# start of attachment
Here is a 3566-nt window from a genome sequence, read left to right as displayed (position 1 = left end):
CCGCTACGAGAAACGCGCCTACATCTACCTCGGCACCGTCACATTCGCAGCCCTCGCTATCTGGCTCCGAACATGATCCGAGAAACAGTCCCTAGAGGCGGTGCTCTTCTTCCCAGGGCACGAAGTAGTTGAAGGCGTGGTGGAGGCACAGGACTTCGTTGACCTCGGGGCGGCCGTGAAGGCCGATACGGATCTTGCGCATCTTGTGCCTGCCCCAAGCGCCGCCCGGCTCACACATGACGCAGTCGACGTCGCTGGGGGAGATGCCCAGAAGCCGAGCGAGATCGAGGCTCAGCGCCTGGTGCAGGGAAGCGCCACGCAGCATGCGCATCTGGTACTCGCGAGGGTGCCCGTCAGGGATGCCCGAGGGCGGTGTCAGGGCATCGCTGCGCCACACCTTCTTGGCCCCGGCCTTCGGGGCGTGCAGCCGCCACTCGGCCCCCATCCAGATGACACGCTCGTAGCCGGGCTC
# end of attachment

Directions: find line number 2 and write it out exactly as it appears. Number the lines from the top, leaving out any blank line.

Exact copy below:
CCGCTACGAGAAACGCGCCTACATCTACCTCGGCACCGTCACATTCGCAGCCCTCGCTATCTGGCTCCGAACATGATCCGAGAAACAGTCCCTAGAGGCGGTGCTCTTCTTCCCAGGGCACGAAGTAGTTGAAGGCGTGGTGGAGGCACAGGACTTCGTTGACCTCGGGGCGGCCGTGAAGGCCGATACGGATCTTGCGCATCTTGTGCCTGCCCCAAGCGCCGCCCGGCTCACACATGACGCAGTCGACGTCGCTGGGGGAGATGCCCAGAAGCCGAGCGAGATCGAGGCTCAGCGCCTGGTGCAGGGAAGCGCCACGCAGCATGCGCATCTGGTACTCGCGAGGGTGCCCGTCAGGGATGCCCGAGGGCGGTGTCAGGGCATCGCTGCGCCACACCTTCTTGGCCCCGGCCTTCGGGGCGTGCAGCCGCCACTCGGCCCCCATCCAGATGACACGCTCGTAGCCGGGCTC